A typical strain-rate-sensitivity-hardening elastomer that is suitable for inventive practice is characterized by high strain-rate sensitivity (strain-rate-sensitivity hardening) with respect to strain rates in the range of approximately 1,000/second to approximately 1,000,000/second. The term “range” is intended herein to be “inclusive,” i.e., to include the delimiting (e.g., upper and lower) values of the range. Depending on the inventive embodiment, the inventive highly strain-rate-sensitive elastomer may also be characterized by high strain-rate-sensitivity outside of this 103/sec-106/sec range of strain rates. According to usual inventive practice, the strain-rate-sensitivity-hardening elastomer is polymeric. Strain-rate-sensitivity-hardening elastomers suitable for inventive practice include, but are not limited to, polymeric substances from the polyurea family, the polyurethane family, and both the polyurea and polyurethane families. A frequently preferred strain-rate-sensitivity-hardening elastomer for inventive practice is a polyurea, or a mixture (e.g., blend) of polyurea and polyurethane.
A strain-rate-sensitivity-hardening elastomer has the quality of reacting instantaneously to impact (for instance, at strain rates in the 103/sec-106/sec range) so as to temporarily become significantly more rigid than it is in its normal (non-impacted) state, and of then returning to its normal elastic (e.g., viscoelastic) state shortly after absorbing energy associated with the impact. Otherwise expressed, a strain-rate-sensitivity-hardening elastomer is in an elastic state before absorbing energy from a projectile, then tends toward a rigid state (i.e., “hardens” or “stiffens”) when absorbing energy from the projectile, and then tends toward an elastic state after absorbing energy from the projectile. A strain-rate-sensitivity-hardening elastomer exhibits greatly increased transient mechanical property changes under rapid loading, such as when exposed to explosively generated forces, and exhibits high elongations during and after load removal.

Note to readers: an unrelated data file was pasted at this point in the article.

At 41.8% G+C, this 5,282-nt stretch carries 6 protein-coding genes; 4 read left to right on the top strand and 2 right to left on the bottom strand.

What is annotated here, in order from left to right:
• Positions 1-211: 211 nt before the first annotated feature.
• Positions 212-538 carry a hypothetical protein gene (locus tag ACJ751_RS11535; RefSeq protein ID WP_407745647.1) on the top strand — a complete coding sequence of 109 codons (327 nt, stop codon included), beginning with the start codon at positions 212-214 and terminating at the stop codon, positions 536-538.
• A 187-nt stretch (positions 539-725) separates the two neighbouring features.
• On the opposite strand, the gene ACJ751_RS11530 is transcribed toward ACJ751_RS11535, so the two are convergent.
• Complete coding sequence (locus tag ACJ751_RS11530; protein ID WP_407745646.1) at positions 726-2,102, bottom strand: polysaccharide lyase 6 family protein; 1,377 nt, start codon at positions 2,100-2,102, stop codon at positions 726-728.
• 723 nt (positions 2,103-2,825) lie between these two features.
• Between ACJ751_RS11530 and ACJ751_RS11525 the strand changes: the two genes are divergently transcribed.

Generally speaking, a strain-rate-sensitivity-hardening elastomer characterized by high strain-rate-sensitivity in this 103/sec to 106/sec approximate range of strain rates will be characterized by a much higher Young's modulus and a much higher yield strength elevation when subjected to strain rates in this 103/sec to 106/sec range, as compared with Young's modulus and yield strength elevation when subjected to strain rates in much lower ranges. By way of example, Young's modulus at typical “static” (or “quasi-static”) strain rates, e.g., strain rates of approximately 10−3/sec, is in the approximate range of 1,000 psi to 6,000 psi. Young's modulus at strain rates in the approximate range of 103/sec to 106/sec is in the approximate range of 350,000 psi to 500,000 psi. Yield strength elevation at strain rates of approximately 10−3/sec is in the approximate range of 2,000 psi to 4,000 psi. Yield strength elevation at strain rates in the approximate range of 103/sec to 106/sec is in the approximate range of 70,000 psi to 80,000 psi, or greater.